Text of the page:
Every second counts when responders encounter an explosive device, and critical decisions must be made quickly in order to neutralize the threat while also ensuring the security of civilians, property, and the responders themselves. Knowledge is power, as they say, and the Science and Technology Directorate (S&T) will soon roll out a state-of-the-art database that will give the Department of Homeland Security (DHS) subject matter experts (SMEs) and frontline personnel access to information that is essential to mission success. ExPRT will provide SMEs, first responders, and members of the explosives research community with quick and easy access to relevant scientific and research, development, test, and evaluation data spanning from the early 2000’s to present.
“Over the past 20 years, DHS and its partners have invested more than $60 million in basic and applied research that has resulted in critical findings and the development of groundbreaking tools and technologies that have helped to prevent or mitigate countless explosive threats,” said S&T's Explosives Threat Assessment (ETA) Program Manager Dr. Anna Tedeschi. “However, as we look to the future of this field, we’ve run into a new challenge: finding a way to effectively organize, compile, and share this information to ensure ongoing collaboration, avoid conducting repetitive or unnecessary studies, prevent institutional memory loss, and to strategically plan and budget program investments in future research to close knowledge or technology gaps.”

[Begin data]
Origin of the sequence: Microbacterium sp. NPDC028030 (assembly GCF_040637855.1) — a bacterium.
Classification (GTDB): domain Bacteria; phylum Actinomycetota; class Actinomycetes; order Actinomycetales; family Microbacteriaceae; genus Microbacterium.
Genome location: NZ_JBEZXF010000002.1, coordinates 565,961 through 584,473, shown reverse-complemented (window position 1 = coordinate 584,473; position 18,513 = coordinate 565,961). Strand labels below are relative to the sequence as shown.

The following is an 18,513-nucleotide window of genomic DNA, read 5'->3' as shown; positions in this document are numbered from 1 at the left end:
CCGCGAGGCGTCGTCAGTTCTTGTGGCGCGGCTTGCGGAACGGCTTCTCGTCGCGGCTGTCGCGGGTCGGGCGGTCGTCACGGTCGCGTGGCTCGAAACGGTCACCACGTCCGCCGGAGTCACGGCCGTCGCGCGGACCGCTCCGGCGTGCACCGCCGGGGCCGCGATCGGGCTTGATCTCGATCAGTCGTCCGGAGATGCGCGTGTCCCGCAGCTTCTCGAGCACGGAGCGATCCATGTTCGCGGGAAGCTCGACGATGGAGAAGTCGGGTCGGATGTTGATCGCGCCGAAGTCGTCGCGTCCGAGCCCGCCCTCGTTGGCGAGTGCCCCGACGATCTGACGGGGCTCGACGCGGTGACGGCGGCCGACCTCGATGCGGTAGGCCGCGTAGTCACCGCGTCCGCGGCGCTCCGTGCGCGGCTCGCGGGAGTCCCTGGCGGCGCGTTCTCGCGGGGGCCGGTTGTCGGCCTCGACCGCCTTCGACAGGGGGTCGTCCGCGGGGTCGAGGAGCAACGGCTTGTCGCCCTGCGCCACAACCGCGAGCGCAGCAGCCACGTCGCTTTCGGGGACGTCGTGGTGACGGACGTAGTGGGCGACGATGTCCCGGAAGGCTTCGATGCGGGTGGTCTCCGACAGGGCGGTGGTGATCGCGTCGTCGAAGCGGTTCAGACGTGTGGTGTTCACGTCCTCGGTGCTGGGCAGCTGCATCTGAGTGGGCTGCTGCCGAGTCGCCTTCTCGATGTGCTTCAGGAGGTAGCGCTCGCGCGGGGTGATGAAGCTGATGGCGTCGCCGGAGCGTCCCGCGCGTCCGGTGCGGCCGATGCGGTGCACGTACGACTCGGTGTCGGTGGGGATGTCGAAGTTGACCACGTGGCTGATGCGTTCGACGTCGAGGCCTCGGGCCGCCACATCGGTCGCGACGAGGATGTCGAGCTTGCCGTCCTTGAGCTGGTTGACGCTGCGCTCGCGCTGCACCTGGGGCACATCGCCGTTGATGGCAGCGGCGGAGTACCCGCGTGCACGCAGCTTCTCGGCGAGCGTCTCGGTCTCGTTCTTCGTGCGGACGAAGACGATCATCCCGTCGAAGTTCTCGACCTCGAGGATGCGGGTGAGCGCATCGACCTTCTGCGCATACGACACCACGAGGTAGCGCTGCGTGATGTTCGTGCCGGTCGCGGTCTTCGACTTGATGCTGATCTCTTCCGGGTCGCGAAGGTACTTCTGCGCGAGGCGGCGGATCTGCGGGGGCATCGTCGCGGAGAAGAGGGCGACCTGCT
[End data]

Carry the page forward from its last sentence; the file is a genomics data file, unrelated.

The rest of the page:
To address this unique challenge, Dr. Tedeschi and SMEs from S&T’s Modeling and Simulation Technology Center (MS-TC) performed a series of evaluations to derive a solution that would accomplish this goal and at the same time facilitate new conversations about how to best address potential explosives threats as we look to the future. After determining a best path forward to share this vital information, ETA and MS-TC SMEs approached the Cybersecurity and Infrastructure Security Agency’s Office for Bombing Prevention (OBP) to collaborate on the opportunity. OBP was immediately interested, proposing the Technical Resource for Incident Prevention (TRIPWire) Portal as a platform for developing, prototyping and hosting ExPRT to ensure it remains a secure, web-based one-stop-shop for the explosives research community.
“ExPRT provides critical explosives research to our SMEs who need it the most,” explained Dr. Tedeschi. “Once implemented it will vastly improve our collaborative efforts to continue protecting the nation from any future explosive threats, and also serve as a resource for ensuring best practices.”
ExPRT’s landing page summarizes ETA’s mission and describes the database. It also provides a ‘contact us’ widget for SMEs who want to request access and includes a calendar of events so that they can network with each other.